After most polls declared Mitt Romney the clear "winner" of the first debate of the 2012 presidential election, the pressure was on President Obama to deliver a stellar performance during the candidates' second face-off on October 16. The town hall-style debate was also an opportunity for the candidates to address issues neither had the first time around, namely reproductive rights, the pay gap and access to contraception.
Leading up to Tuesday's debate, there was also lots of speculation about how Candy Crowley, CNN's chief political correspondent and the first female presidential debate moderator in over 20 years, would fare. Salon's Mary Elizabeth Williams wrote about the significance that Crowley's role has for women in particular:
On the heels of [Martha] Raddatz’s smooth, steely performance last week, there’s genuine excitement about what Crowley will do as the first female presidential debate moderator in 20 years. And after two debates in which women’s issues have barely even been mentioned, there’s a palpable sense of anticipation over what the veteran newswoman, who said just days ago that the moderator “needs to take control” of the conversation, will do ... Crowley understands that this is a huge milestone for women in journalism, and she’s OK with that. Better than OK. She’s going to make it count.
And count it did. "My goal is to give the conversation direction," Crowley said at the beginning of the debate, and she followed through on that promise by asking follow-up questions as she had indicated ahead of time that she might and effectively redirecting or cutting off both candidates when they got off track. Romney and Obama addressed the difficulties college graduates face getting jobs, energy efficiency and oil drilling, tax rates, the deficit, the gender pay gap, women's health, trade with China, immigration policy, the attacks in Benghazi, gun control, job outsourcing and education.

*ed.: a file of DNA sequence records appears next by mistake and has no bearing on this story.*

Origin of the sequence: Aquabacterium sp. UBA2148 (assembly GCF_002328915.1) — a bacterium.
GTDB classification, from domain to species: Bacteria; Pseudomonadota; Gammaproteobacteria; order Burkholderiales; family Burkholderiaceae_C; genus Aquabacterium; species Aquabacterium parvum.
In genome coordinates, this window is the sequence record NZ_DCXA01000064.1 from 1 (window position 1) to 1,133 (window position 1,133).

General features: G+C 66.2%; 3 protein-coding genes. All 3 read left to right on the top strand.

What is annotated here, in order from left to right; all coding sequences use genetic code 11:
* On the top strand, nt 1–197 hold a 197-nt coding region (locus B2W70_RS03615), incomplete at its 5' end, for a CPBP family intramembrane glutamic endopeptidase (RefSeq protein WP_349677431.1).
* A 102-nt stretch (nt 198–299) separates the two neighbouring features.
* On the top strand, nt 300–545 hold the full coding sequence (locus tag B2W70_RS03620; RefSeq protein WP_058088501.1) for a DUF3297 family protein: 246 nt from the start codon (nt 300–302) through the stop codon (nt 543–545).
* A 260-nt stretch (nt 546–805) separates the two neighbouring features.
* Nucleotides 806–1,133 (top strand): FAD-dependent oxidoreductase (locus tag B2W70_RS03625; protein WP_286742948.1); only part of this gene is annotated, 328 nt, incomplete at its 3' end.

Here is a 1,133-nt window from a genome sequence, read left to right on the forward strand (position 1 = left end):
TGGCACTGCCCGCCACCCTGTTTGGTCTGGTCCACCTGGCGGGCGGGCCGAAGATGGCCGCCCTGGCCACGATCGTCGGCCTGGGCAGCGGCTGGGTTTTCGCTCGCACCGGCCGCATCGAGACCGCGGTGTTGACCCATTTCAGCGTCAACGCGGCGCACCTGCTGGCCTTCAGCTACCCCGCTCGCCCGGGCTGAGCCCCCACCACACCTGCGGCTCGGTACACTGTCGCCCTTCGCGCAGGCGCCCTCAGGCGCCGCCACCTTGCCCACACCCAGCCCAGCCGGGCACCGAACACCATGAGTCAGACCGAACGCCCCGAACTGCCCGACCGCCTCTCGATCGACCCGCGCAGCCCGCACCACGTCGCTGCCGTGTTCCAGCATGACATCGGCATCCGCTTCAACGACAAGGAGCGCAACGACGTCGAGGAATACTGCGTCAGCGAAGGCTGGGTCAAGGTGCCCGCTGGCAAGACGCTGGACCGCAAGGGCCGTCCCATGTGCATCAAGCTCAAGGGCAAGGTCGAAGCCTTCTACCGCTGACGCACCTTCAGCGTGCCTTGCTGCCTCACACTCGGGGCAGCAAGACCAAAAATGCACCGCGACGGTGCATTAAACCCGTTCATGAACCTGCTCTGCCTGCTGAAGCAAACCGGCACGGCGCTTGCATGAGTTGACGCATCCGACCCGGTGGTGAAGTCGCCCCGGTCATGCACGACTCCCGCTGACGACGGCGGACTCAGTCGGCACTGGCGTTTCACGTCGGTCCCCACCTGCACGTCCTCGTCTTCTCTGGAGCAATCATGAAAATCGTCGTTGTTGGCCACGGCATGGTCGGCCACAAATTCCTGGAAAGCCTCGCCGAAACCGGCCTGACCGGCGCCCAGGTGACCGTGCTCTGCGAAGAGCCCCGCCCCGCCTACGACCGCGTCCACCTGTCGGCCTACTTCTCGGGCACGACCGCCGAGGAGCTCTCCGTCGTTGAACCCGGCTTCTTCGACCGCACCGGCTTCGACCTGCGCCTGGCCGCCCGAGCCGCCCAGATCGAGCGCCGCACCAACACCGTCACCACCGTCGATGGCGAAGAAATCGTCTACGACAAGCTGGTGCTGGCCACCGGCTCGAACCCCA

Mitt Romney was the first candidate to utter the word "women" in a presidential debate this election cycle, but Obama managed to get in a zinger or two about Planned Parenthood and Big Bird. The president also brought up the government's role in ensuring access to contraception and reproductive health services without being asked. "Governor Romney feels comfortable having politicians in Washington decide the health care choices that women are making. I think that's a mistake," he said. Romney defended himself, "I don't think bureaucrats in Washington should tell someone whether they can use contraceptives or not, and I don't believe employers should tell someone whether they have contraceptive care or not."
Romney also seems to thinks that women come in binders.
Women had a lot to say on Twitter about the second presidential debate. We've rounded up some of the best tweets here.
LOOK: Women React To The Second Presidential Debate On Twitter